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Facebook Reportedly Cut Russia References From April Election Report

A visitor uses a mobile phone in front of the Facebook logo at the #CDUdigital conference on September 12, 2015 in Berlin, Germany. The world's largest social media network was launched by Mark Zuckerberg and his Harvard College roommates in 2004, and had its initial public offering in February 2012. (Photo by Adam Berry/Getty Images) Adam Berry — Getty Images

Facebook reportedly removed all references to Russia from an early public report the social networking giant compiled on the social media campaign to influence the 2016 election.

The Wall Street Journal, citing anonymous sources, reported on Friday that Facebook decided to shorten by several pages the April 2017 report, titled “Information Operations and Facebook,” after the company’s lawyers and policy team recommended that any references to Russian involvement. According to WSJ, Facebook based its decision to not include any mentions of Russia in the report on the fact that the company was still mostly speculating about the extent to which Russia was involved in the campaign to manipulate the social network and potentially influence American voters.

Instead, Facebook’s 13-page report only referred vaguely to “malicious actors” who attempted to influence the presidential election, but the company opted not to assign blame at the time.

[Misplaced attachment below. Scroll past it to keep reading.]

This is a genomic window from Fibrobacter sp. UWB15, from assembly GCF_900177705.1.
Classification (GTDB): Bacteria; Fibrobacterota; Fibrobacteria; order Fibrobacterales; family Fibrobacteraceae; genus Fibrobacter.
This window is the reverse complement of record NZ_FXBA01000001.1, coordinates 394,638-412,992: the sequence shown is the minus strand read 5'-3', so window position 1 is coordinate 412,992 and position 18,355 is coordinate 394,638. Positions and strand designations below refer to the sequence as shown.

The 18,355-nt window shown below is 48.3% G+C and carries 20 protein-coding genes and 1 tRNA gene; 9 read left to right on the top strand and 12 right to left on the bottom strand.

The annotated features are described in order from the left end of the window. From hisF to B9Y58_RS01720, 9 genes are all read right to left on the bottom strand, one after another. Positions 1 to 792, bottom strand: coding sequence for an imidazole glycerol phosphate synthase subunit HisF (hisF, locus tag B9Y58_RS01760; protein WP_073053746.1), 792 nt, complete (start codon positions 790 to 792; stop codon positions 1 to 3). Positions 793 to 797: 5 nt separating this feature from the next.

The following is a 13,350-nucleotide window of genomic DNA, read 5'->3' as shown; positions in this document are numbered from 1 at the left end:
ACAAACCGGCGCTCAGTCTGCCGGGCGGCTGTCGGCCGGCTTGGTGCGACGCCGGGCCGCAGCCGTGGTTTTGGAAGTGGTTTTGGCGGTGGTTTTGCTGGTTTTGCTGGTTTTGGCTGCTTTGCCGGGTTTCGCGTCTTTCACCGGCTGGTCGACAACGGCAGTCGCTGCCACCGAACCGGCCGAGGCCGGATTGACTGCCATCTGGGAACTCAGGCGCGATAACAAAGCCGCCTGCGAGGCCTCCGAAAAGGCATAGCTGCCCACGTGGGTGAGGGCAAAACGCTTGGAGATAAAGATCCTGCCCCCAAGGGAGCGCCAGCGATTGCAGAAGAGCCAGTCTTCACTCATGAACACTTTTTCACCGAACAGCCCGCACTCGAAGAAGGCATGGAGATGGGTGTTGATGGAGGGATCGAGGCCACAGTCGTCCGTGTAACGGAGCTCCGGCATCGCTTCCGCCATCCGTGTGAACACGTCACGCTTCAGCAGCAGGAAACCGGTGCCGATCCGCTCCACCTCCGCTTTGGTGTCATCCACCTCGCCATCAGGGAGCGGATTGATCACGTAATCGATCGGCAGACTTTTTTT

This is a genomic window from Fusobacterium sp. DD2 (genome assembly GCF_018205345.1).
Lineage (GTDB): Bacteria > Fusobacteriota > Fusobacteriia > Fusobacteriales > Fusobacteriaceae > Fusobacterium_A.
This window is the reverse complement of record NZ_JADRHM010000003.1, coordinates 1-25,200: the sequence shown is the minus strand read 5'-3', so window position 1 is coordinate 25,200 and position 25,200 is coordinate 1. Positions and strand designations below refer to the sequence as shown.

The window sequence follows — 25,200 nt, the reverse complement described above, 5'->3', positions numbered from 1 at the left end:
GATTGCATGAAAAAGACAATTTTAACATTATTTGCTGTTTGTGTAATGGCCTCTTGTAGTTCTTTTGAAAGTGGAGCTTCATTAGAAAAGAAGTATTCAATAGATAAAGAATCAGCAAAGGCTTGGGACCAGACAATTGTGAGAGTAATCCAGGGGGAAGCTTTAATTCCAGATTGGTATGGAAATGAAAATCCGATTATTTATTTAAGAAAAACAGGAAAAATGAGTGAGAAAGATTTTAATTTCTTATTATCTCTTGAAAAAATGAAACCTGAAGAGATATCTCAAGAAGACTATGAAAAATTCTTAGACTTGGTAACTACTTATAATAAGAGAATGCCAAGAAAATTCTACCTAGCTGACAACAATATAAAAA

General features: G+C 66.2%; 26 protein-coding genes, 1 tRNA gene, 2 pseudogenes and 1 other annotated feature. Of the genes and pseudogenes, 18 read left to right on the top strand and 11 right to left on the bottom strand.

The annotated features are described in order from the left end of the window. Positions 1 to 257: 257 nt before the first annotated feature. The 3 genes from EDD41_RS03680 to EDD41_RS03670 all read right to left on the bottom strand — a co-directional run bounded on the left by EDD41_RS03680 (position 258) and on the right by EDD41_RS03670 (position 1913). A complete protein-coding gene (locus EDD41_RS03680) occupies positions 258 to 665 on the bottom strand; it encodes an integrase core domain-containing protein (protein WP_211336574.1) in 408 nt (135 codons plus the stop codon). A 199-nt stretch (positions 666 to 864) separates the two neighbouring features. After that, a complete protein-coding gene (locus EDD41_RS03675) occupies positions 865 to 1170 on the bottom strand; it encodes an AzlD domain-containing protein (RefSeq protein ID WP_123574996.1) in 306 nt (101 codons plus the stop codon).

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Facebook has since turned over roughly 3,000 ads bought by Russian-linked accounts that were part of the influence campaign during the lead-up to last year’s election. Earlier this week, Facebook said that nearly 10 million Americans viewed those ads, most of which sought to spread misinformation and exploit existing political divisions in the U.S., and which were also reportedly aimed at swing states during the election process.

Facebook CEO Mark Zuckerberg apologized last weekend “for the ways my work was used to divide people rather than bring us together.” The company also announced plans to hire an additional 1,000 employees to review online ads, and Zuckerberg has pushed for various changes aimed at curbing the amount of fake news that appears on the social network. Meanwhile, federal lawmakers have called on Facebook, along with Google and Twitter, to testify before Congress on the roles each service might have played in aiding the spread of misinformation during the election process.

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